§ Mr. Orr-Ewing
I rise to ask for your advice, Mr. Deputy-Speaker, as to whether there are any means by which Members may correct mistakes in the Official Report of their speeches in such a way as to make such corrections known before the publication of the bound volume of the Official Report? The point arises in this way. Last night I took part in the Debate, only for a few minutes and towards the end of the Debate on the Colonial Office Vote, and this morning when I read the Official Report I noted that my remarks had not been accurately reported and that some of the mistakes in the Report had a most misleading effect. I do not wish in any sense to criticise or to attack those who are responsible for the framing of the Official Report. Far from it, for I share the feeling, which I am sure the entire House has, of immense gratitude for the extremely efficient way in which that work is carried on in trying circumstances, nor do I wish to place a higher value on my own few words than they deserve. My only reason for putting this question to-day is that last night I was speaking on matters which had been the subject of very close survey by a Royal Commission of which I, as a Member of this House, was a member for some months during last year, and I feel it to be highly undesirable that anybody reading reproductions of the Official Report in the Colonial or other Press should get the impression that any member of that Royal Commission, and particularly a Member of this House, should be capable of making such inaccurate and rather ridiculous statements as I am recorded as having made in the Official Report this morning. Again I wish to stress the fact that I can only blame myself for any inaccuracies that occur in the Report. Probably I was not clearly heard in the Press Gallery, though I was not so informed.
The hon. Member asks me, in the first place, whether there is any method by which hon. Members can get a transcript of their speeches and correct it before the daily Report comes out. I am afraid that the only way in which they can do that is by applying to the reporters immediately afterwards in order to get the proof, but that course, in the case of the hon. 598 Member was probably impracticable, owing to the fact that he was speaking at the end of the Debate.
Misreporting must necessarily take place sometimes in the daily Report and all Members—and I include myself in that expression—have suffered from time to time, but usually they have not thought it necessary for the point to be raised. On this occasion I recognise that the hon. Member was speaking as one who had served upon a Royal Commission connected with the matters under discussion, and, therefore, no doubt, more importance attaches to a correct report of what he said than would be the case with an hon. Member who had not held such a particular official position. I am afraid that all I can say to the hon. Member is that no doubt his having raised the matter in this House to-day will give such publicity to what he has said that those who are particularly concerned and interested may apply to him or to the reporters—with whom, no doubt, the hon. Member will communicate—in order to find out what the correct reading should be.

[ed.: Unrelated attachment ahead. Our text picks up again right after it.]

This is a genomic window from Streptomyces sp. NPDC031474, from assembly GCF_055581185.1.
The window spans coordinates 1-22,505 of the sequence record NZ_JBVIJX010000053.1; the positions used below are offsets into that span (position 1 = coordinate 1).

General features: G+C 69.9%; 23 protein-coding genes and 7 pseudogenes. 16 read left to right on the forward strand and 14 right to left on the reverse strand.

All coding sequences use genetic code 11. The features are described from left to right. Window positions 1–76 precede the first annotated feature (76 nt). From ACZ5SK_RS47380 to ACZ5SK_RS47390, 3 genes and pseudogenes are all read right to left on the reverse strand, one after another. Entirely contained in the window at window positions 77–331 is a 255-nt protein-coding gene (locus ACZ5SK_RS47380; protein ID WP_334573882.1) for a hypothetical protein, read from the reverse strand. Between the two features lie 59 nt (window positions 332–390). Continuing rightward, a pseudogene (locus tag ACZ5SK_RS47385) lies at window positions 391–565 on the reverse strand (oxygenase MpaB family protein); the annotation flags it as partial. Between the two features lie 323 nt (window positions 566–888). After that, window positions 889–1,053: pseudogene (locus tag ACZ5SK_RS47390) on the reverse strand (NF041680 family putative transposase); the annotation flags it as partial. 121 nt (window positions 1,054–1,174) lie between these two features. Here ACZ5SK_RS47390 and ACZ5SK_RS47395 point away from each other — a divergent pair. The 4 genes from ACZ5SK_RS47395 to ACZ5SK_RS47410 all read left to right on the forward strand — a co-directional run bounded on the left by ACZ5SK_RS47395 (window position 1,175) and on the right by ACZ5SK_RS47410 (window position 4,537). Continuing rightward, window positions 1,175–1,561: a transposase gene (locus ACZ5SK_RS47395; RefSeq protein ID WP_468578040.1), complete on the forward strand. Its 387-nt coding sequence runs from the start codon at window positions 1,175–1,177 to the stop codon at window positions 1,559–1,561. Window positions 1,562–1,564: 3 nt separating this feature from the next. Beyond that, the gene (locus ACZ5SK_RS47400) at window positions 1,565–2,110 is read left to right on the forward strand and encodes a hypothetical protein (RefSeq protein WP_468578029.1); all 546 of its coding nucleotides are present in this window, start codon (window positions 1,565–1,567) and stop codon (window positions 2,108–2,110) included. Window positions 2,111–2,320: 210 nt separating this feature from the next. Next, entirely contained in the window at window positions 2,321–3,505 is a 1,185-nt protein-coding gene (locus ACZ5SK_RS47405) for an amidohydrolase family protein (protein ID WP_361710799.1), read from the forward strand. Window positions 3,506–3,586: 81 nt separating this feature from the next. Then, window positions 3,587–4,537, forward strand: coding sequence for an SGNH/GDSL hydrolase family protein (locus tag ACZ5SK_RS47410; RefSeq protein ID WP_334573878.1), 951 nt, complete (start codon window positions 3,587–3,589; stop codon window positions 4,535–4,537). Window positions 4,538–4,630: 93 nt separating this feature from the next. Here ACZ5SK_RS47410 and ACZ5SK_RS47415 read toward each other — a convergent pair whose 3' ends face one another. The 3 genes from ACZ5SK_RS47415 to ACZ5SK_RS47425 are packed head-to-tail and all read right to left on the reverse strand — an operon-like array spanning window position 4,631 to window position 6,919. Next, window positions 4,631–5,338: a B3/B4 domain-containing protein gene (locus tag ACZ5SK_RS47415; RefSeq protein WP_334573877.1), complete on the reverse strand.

§ Mr. Maclean
Before you leave this point, Mr. Deputy-Speaker, I understand from what you say that it is only in special circumstances that you advise such steps to be taken. Is it not a fact that at present it is becoming a general practice among a number of Members immediately they make a speech in this House to go to the Reporters' Room to alter the speech, and sometimes the speech that appears in the morning in the Official Report differs completely from the speech which was delivered in the House? I think that you will recall an occasion upon which a Prime Minister in this House corrected, or rather altered in a very substantial manner, an entire paragraph of a speech which he had made from that Box, and that there was considerable disturbance on the following day in the House of Commons. I wish that you, in your capacity as Deputy-Speaker, taking the place of Mr. Speaker, would warn Members of this House that it is not a practice that Members should follow to alter speeches that they deliver here, but rather to correct them to appear in the bound volumes—not to correct them to appear next morning different entirely from what they have spoken in the House.
The hon. Member, if my recollection serves me aright, 599 first made a suggestion that I said there should be some difference in treatment of hon. Members regarding these reports; if so, he was mistaken. The only special circumstance which I thought should be considered in the case raised by the hon. Member who first brought this matter to my notice was the fact that he happened to have been a member of a Royal Commission which dealt with the subject under discussion. In all such matters hon. Members are equal as Members of this House in regard to the rule relating to the alteration of their speeches, which is that alterations of substance must not be made. The hon. Member no doubt is quite right in saying that some hon. Members are making a practice of getting proof reports of their speeches in order to make some corrections: this is all to the good, provided that all the alterations they make are legitimate corrections.
§ Sir A. Knox
Would it not be better if hon. Members handed in their speeches written out to the reporters, and did not bore the House?
§ Sir F. Fremantle
I would make one further suggestion. As there is a Select Committee of which I have the honour to be chairman, specially to deal with reports of the Debates and Proceedings, if any matter of this sort requires further consideration it is the business of our committee, and that we shall gladly do.